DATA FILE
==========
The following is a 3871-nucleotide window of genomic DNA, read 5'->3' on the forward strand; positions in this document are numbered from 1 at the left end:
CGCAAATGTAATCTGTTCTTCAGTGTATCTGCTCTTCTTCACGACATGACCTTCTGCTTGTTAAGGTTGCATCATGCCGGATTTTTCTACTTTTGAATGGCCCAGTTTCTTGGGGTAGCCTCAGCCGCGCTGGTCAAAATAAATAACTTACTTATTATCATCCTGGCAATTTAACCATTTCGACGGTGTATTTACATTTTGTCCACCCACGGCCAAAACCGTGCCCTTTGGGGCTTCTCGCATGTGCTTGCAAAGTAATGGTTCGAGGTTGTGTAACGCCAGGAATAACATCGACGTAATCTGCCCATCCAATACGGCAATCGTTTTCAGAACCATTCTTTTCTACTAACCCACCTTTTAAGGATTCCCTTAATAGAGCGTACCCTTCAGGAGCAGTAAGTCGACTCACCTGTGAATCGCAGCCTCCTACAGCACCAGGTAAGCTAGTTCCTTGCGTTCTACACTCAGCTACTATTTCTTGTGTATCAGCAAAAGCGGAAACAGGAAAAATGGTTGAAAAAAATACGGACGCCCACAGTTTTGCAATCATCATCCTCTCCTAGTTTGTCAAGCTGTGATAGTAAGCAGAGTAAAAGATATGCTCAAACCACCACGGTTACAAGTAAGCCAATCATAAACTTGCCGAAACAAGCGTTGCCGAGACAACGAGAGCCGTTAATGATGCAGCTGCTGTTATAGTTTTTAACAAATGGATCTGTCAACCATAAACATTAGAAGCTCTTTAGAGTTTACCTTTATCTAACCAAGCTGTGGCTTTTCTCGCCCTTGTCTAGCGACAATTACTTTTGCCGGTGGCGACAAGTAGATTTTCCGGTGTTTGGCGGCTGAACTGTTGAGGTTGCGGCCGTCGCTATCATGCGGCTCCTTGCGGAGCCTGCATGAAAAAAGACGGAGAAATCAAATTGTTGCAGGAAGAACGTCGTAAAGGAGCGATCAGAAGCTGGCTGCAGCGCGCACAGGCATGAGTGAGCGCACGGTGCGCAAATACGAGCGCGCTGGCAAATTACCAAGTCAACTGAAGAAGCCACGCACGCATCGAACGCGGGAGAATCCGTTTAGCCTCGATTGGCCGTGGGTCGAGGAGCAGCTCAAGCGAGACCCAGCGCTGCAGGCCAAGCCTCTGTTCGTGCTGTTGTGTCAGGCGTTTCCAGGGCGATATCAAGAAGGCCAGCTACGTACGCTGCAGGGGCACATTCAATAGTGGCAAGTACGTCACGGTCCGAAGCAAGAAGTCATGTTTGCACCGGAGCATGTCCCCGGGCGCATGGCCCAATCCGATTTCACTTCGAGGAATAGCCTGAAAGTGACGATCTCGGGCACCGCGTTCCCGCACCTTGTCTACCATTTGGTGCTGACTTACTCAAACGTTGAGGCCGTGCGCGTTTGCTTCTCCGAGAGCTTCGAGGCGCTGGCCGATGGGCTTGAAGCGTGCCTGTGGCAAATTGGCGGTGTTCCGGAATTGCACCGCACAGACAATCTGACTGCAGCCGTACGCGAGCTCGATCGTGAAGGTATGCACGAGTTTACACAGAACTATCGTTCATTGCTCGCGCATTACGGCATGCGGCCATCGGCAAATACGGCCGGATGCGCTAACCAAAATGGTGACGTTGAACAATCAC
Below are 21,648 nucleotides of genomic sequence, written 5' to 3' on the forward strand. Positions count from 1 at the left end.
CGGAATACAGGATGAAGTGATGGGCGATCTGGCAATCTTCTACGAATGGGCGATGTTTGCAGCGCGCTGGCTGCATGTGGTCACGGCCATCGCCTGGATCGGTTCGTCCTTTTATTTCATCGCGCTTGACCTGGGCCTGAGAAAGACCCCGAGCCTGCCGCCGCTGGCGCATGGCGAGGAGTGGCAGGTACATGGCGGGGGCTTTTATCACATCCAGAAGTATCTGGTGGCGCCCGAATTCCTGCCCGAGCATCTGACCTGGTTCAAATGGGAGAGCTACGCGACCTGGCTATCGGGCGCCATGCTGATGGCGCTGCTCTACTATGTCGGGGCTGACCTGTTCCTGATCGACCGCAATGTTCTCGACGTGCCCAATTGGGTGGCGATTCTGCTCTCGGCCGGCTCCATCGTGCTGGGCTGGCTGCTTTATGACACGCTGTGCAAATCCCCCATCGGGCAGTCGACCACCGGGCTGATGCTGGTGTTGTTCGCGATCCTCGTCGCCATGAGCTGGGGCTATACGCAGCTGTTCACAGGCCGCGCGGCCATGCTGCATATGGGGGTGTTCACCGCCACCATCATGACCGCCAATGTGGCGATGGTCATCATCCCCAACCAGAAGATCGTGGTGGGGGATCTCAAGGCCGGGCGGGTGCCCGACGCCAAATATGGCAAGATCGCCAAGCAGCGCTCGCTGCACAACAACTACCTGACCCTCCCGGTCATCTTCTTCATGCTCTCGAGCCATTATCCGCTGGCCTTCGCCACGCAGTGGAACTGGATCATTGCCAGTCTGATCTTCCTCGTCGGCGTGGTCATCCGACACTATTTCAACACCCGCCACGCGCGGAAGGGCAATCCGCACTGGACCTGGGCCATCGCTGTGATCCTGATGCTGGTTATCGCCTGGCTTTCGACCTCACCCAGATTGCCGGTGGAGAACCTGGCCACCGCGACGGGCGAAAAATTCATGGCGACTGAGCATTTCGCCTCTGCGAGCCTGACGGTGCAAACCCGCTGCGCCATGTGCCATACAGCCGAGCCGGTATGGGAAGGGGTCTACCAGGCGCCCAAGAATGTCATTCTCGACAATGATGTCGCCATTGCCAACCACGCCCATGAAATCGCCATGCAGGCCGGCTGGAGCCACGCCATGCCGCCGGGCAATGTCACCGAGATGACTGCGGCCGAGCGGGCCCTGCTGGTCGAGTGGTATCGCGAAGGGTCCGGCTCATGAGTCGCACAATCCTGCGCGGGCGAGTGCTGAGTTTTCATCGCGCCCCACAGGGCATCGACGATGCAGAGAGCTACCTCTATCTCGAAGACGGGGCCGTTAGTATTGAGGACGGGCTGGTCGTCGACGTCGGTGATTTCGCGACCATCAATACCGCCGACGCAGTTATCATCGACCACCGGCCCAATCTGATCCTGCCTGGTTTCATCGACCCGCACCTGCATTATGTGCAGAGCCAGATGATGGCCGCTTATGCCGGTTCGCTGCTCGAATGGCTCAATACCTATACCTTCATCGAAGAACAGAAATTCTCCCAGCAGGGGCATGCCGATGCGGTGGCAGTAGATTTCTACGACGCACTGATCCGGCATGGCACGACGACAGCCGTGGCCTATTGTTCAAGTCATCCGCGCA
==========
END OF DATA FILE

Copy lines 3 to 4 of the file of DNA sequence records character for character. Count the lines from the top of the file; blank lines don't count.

Below are 21,648 nucleotides of genomic sequence, written 5' to 3' on the forward strand. Positions count from 1 at the left end.
CGGAATACAGGATGAAGTGATGGGCGATCTGGCAATCTTCTACGAATGGGCGATGTTTGCAGCGCGCTGGCTGCATGTGGTCACGGCCATCGCCTGGATCGGTTCGTCCTTTTATTTCATCGCGCTTGACCTGGGCCTGAGAAAGACCCCGAGCCTGCCGCCGCTGGCGCATGGCGAGGAGTGGCAGGTACATGGCGGGGGCTTTTATCACATCCAGAAGTATCTGGTGGCGCCCGAATTCCTGCCCGAGCATCTGACCTGGTTCAAATGGGAGAGCTACGCGACCTGGCTATCGGGCGCCATGCTGATGGCGCTGCTCTACTATGTCGGGGCTGACCTGTTCCTGATCGACCGCAATGTTCTCGACGTGCCCAATTGGGTGGCGATTCTGCTCTCGGCCGGCTCCATCGTGCTGGGCTGGCTGCTTTATGACACGCTGTGCAAATCCCCCATCGGGCAGTCGACCACCGGGCTGATGCTGGTGTTGTTCGCGATCCTCGTCGCCATGAGCTGGGGCTATACGCAGCTGTTCACAGGCCGCGCGGCCATGCTGCATATGGGGGTGTTCACCGCCACCATCATGACCGCCAATGTGGCGATGGTCATCATCCCCAACCAGAAGATCGTGGTGGGGGATCTCAAGGCCGGGCGGGTGCCCGACGCCAAATATGGCAAGATCGCCAAGCAGCGCTCGCTGCACAACAACTACCTGACCCTCCCGGTCATCTTCTTCATGCTCTCGAGCCATTATCCGCTGGCCTTCGCCACGCAGTGGAACTGGATCATTGCCAGTCTGATCTTCCTCGTCGGCGTGGTCATCCGACACTATTTCAACACCCGCCACGCGCGGAAGGGCAATCCGCACTGGACCTGGGCCATCGCTGTGATCCTGATGCTGGTTATCGCCTGGCTTTCGACCTCACCCAGATTGCCGGTGGAGAACCTGGCCACCGCGACGGGCGAAAAATTCATGGCGACTGAGCATTTCGCCTCTGCGAGCCTGACGGTGCAAACCCGCTGCGCCATGTGCCATACAGCCGAGCCGGTATGGGAAGGGGTCTACCAGGCGCCCAAGAATGTCATTCTCGACAATGATGTCGCCATTGCCAACCACGCCCATGAAATCGCCATGCAGGCCGGCTGGAGCCACGCCATGCCGCCGGGCAATGTCACCGAGATGACTGCGGCCGAGCGGGCCCTGCTGGTCGAGTGGTATCGCGAAGGGTCCGGCTCATGAGTCGCACAATCCTGCGCGGGCGAGTGCTGAGTTTTCATCGCGCCCCACAGGGCATCGACGATGCAGAGAGCTACCTCTATCTCGAAGACGGGGCCGTTAGTATTGAGGACGGGCTGGTCGTCGACGTCGGTGATTTCGCGACCATCAATACCGCCGACGCAGTTATCATCGACCACCGGCCCAATCTGATCCTGCCTGGTTTCATCGACCCGCACCTGCATTATGTGCAGAGCCAGATGATGGCCGCTTATGCCGGTTCGCTGCTCGAATGGCTCAATACCTATACCTTCATCGAAGAACAGAAATTCTCCCAGCAGGGGCATGCCGATGCGGTGGCAGTAGATTTCTACGACGCACTGATCCGGCATGGCACGACGACAGCCGTGGCCTATTGTTCAAGTCATCCGCGCA